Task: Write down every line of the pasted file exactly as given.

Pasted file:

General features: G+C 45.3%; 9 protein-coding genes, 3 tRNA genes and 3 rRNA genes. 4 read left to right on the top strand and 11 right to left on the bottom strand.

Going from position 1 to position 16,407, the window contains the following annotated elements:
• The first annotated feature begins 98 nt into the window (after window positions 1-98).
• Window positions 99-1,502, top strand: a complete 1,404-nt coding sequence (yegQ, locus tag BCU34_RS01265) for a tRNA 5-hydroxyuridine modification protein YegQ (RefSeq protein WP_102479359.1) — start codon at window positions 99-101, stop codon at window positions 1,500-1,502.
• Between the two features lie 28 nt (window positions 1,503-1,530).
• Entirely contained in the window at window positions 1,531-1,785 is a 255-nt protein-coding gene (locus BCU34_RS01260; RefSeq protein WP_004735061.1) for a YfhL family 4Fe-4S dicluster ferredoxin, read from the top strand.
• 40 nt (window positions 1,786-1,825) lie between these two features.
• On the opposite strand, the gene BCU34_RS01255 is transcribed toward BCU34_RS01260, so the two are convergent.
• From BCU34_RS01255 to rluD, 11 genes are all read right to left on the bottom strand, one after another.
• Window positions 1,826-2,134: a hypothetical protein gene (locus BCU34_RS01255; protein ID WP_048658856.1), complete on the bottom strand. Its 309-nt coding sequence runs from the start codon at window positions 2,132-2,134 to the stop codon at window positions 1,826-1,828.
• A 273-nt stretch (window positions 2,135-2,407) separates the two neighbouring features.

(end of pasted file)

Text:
General features: G+C 45.3%; 9 protein-coding genes, 3 tRNA genes and 3 rRNA genes. 4 read left to right on the top strand and 11 right to left on the bottom strand.

Going from position 1 to position 16,407, the window contains the following annotated elements:
• The first annotated feature begins 98 nt into the window (after window positions 1-98).
• Window positions 99-1,502, top strand: a complete 1,404-nt coding sequence (yegQ, locus tag BCU34_RS01265) for a tRNA 5-hydroxyuridine modification protein YegQ (RefSeq protein WP_102479359.1) — start codon at window positions 99-101, stop codon at window positions 1,500-1,502.
• Between the two features lie 28 nt (window positions 1,503-1,530).
• Entirely contained in the window at window positions 1,531-1,785 is a 255-nt protein-coding gene (locus BCU34_RS01260; RefSeq protein WP_004735061.1) for a YfhL family 4Fe-4S dicluster ferredoxin, read from the top strand.
• 40 nt (window positions 1,786-1,825) lie between these two features.
• On the opposite strand, the gene BCU34_RS01255 is transcribed toward BCU34_RS01260, so the two are convergent.
• From BCU34_RS01255 to rluD, 11 genes are all read right to left on the bottom strand, one after another.
• Window positions 1,826-2,134: a hypothetical protein gene (locus BCU34_RS01255; protein ID WP_048658856.1), complete on the bottom strand. Its 309-nt coding sequence runs from the start codon at window positions 2,132-2,134 to the stop codon at window positions 1,826-1,828.
• A 273-nt stretch (window positions 2,135-2,407) separates the two neighbouring features.